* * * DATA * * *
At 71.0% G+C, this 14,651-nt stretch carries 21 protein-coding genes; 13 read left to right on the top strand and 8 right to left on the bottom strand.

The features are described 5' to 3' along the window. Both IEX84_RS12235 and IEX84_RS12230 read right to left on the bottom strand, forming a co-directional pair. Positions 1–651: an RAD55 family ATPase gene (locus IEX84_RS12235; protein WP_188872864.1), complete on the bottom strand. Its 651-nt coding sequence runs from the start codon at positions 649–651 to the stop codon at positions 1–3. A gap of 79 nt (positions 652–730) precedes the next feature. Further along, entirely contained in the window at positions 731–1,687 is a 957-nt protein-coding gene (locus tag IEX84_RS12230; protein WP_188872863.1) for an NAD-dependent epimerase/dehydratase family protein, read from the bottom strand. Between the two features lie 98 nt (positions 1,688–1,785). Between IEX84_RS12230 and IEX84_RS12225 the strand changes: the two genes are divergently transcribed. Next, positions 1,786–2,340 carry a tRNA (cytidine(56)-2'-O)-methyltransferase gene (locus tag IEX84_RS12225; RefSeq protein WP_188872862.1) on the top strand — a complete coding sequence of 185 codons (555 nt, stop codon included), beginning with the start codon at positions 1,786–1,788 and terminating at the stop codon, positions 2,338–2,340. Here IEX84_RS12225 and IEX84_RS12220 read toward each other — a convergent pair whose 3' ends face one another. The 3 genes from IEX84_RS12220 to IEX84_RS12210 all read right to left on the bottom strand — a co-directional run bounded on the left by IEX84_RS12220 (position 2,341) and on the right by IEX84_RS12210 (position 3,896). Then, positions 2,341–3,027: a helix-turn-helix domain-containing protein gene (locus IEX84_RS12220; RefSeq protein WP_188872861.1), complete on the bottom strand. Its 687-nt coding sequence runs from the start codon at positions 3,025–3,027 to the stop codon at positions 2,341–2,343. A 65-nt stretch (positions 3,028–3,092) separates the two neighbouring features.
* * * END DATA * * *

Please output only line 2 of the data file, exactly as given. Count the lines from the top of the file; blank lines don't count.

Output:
The features are described 5' to 3' along the window. Both IEX84_RS12235 and IEX84_RS12230 read right to left on the bottom strand, forming a co-directional pair. Positions 1–651: an RAD55 family ATPase gene (locus IEX84_RS12235; protein WP_188872864.1), complete on the bottom strand. Its 651-nt coding sequence runs from the start codon at positions 649–651 to the stop codon at positions 1–3. A gap of 79 nt (positions 652–730) precedes the next feature. Further along, entirely contained in the window at positions 731–1,687 is a 957-nt protein-coding gene (locus tag IEX84_RS12230; protein WP_188872863.1) for an NAD-dependent epimerase/dehydratase family protein, read from the bottom strand. Between the two features lie 98 nt (positions 1,688–1,785). Between IEX84_RS12230 and IEX84_RS12225 the strand changes: the two genes are divergently transcribed. Next, positions 1,786–2,340 carry a tRNA (cytidine(56)-2'-O)-methyltransferase gene (locus tag IEX84_RS12225; RefSeq protein WP_188872862.1) on the top strand — a complete coding sequence of 185 codons (555 nt, stop codon included), beginning with the start codon at positions 1,786–1,788 and terminating at the stop codon, positions 2,338–2,340. Here IEX84_RS12225 and IEX84_RS12220 read toward each other — a convergent pair whose 3' ends face one another. The 3 genes from IEX84_RS12220 to IEX84_RS12210 all read right to left on the bottom strand — a co-directional run bounded on the left by IEX84_RS12220 (position 2,341) and on the right by IEX84_RS12210 (position 3,896). Then, positions 2,341–3,027: a helix-turn-helix domain-containing protein gene (locus IEX84_RS12220; RefSeq protein WP_188872861.1), complete on the bottom strand. Its 687-nt coding sequence runs from the start codon at positions 3,025–3,027 to the stop codon at positions 2,341–2,343. A 65-nt stretch (positions 3,028–3,092) separates the two neighbouring features.